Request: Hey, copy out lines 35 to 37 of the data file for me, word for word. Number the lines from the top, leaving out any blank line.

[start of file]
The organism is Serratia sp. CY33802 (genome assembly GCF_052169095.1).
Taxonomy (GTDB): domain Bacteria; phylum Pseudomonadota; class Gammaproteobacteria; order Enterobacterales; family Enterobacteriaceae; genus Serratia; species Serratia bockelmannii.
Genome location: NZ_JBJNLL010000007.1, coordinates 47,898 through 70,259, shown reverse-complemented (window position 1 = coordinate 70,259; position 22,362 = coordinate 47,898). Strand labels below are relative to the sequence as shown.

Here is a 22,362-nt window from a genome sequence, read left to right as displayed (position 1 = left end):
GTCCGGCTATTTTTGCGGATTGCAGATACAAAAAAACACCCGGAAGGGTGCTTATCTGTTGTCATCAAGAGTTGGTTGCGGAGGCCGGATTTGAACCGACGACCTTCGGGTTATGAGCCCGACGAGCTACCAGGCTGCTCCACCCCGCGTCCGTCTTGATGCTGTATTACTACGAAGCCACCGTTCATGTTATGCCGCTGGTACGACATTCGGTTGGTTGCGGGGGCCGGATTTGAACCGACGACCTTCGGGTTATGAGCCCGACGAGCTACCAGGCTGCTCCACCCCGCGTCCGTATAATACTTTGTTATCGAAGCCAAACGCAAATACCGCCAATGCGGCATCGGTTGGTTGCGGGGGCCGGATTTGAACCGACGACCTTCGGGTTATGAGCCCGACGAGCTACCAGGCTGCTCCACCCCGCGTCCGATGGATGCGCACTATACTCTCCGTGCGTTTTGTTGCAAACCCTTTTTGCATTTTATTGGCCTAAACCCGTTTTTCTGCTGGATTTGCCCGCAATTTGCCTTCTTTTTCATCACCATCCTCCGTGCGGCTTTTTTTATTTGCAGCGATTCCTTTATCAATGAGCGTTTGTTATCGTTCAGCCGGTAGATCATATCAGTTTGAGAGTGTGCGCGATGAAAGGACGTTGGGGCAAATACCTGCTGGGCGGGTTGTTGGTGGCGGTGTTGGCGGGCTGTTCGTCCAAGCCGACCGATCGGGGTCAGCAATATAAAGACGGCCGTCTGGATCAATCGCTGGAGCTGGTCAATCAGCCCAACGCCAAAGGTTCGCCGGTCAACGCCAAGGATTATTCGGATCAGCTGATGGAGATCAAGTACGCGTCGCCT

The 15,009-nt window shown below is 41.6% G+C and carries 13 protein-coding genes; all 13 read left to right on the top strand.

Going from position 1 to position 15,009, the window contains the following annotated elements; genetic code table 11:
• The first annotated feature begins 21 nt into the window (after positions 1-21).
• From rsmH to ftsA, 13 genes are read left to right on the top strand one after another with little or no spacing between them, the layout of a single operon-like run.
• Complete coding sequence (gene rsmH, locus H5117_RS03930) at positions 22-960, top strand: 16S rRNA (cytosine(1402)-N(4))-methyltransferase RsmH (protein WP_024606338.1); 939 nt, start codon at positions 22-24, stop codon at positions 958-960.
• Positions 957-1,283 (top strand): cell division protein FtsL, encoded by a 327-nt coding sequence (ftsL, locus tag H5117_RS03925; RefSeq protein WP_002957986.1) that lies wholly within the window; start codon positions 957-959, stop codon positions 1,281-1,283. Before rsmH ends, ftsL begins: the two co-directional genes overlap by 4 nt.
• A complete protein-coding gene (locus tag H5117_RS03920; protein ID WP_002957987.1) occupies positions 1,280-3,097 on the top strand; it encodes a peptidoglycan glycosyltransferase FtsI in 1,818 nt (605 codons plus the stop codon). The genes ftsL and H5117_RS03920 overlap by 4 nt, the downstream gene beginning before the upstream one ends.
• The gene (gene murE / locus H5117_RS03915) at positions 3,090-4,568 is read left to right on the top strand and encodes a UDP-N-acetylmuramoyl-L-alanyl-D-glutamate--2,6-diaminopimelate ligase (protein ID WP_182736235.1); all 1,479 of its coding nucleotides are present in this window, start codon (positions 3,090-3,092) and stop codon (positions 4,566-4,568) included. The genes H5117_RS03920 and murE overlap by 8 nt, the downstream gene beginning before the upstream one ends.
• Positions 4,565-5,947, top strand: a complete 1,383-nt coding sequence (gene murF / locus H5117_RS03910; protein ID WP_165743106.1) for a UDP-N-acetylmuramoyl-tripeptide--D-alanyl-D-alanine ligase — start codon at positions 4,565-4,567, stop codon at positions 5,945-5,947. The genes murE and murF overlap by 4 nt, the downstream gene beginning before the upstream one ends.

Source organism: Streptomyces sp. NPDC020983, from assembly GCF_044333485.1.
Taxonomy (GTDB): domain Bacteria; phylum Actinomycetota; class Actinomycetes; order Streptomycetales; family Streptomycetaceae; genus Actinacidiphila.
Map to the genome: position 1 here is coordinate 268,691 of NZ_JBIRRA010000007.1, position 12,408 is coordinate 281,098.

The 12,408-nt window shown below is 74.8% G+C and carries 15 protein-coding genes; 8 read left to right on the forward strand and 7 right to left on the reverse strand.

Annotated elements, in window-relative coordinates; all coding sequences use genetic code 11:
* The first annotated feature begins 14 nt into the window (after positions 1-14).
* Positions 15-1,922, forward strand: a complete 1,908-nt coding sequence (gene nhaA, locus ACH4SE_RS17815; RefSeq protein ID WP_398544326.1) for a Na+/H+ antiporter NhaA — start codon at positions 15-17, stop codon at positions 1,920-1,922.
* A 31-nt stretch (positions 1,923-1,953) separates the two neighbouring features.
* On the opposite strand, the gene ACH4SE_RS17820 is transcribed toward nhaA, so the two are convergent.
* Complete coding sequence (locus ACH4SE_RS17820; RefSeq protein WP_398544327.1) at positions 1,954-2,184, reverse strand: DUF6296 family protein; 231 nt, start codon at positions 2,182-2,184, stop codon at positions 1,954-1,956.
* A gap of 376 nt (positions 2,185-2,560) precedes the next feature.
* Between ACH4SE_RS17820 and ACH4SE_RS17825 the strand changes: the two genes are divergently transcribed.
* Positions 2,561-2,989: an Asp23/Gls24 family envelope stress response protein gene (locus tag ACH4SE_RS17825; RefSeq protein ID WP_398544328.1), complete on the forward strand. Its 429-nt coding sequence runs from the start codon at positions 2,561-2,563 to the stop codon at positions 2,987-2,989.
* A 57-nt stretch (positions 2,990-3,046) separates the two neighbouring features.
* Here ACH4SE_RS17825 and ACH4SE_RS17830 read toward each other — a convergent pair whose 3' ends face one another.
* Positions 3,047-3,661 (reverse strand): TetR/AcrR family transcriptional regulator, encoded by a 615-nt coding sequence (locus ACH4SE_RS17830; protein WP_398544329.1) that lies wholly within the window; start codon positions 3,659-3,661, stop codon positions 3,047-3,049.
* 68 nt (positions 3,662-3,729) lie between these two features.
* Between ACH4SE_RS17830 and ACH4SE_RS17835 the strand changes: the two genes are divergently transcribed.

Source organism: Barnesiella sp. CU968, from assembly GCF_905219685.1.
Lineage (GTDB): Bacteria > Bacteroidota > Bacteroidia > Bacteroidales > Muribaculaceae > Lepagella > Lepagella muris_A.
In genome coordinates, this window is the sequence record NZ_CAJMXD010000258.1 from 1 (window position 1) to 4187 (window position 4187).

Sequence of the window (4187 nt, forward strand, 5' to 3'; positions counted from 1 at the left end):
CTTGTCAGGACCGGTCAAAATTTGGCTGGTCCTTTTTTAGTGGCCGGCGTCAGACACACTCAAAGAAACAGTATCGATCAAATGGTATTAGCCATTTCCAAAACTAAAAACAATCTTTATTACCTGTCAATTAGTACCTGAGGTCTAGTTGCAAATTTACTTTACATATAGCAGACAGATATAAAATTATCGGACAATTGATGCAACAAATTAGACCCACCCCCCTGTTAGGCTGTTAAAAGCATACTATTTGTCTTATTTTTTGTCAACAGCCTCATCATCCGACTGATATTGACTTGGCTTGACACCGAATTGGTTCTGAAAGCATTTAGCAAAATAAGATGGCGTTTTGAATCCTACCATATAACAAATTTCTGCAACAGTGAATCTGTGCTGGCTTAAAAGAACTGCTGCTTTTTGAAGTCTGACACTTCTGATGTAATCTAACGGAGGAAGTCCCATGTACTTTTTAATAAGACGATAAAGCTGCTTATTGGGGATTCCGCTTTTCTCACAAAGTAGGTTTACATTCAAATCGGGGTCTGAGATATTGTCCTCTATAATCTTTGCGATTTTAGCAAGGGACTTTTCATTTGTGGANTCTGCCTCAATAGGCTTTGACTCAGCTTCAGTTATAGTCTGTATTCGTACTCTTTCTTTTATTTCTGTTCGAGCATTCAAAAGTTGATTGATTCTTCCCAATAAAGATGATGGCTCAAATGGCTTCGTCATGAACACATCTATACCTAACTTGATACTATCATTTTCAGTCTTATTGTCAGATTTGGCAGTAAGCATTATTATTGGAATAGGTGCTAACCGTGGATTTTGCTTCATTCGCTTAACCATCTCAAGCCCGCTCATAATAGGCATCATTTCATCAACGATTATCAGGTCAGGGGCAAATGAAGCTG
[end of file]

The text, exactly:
In genome coordinates, this window is the sequence record NZ_CAJMXD010000258.1 from 1 (window position 1) to 4187 (window position 4187).

Sequence of the window (4187 nt, forward strand, 5' to 3'; positions counted from 1 at the left end):
CTTGTCAGGACCGGTCAAAATTTGGCTGGTCCTTTTTTAGTGGCCGGCGTCAGACACACTCAAAGAAACAGTATCGATCAAATGGTATTAGCCATTTCCAAAACTAAAAACAATCTTTATTACCTGTCAATTAGTACCTGAGGTCTAGTTGCAAATTTACTTTACATATAGCAGACAGATATAAAATTATCGGACAATTGATGCAACAAATTAGACCCACCCCCCTGTTAGGCTGTTAAAAGCATACTATTTGTCTTATTTTTTGTCAACAGCCTCATCATCCGACTGATATTGACTTGGCTTGACACCGAATTGGTTCTGAAAGCATTTAGCAAAATAAGATGGCGTTTTGAATCCTACCATATAACAAATTTCTGCAACAGTGAATCTGTGCTGGCTTAAAAGAACTGCTGCTTTTTGAAGTCTGACACTTCTGATGTAATCTAACGGAGGAAGTCCCATGTACTTTTTAATAAGACGATAAAGCTGCTTATTGGGGATTCCGCTTTTCTCACAAAGTAGGTTTACATTCAAATCGGGGTCTGAGATATTGTCCTCTATAATCTTTGCGATTTTAGCAAGGGACTTTTCATTTGTGGANTCTGCCTCAATAGGCTTTGACTCAGCTTCAGTTATAGTCTGTATTCGTACTCTTTCTTTTATTTCTGTTCGAGCATTCAAAAGTTGATTGATTCTTCCCAATAAAGATGATGGCTCAAATGGCTTCGTCATGAACACATCTATACCTAACTTGATACTATCATTTTCAGTCTTATTGTCAGATTTGGCAGTAAGCATTATTATTGGAATAGGTGCTAACCGTGGATTTTGCTTCATTCGCTTAACCATCTCAAGCCCGCTCATAATAGGCATCATTTCATCAACGATTATCAGGTCAGGGGCAAATGAAGCTG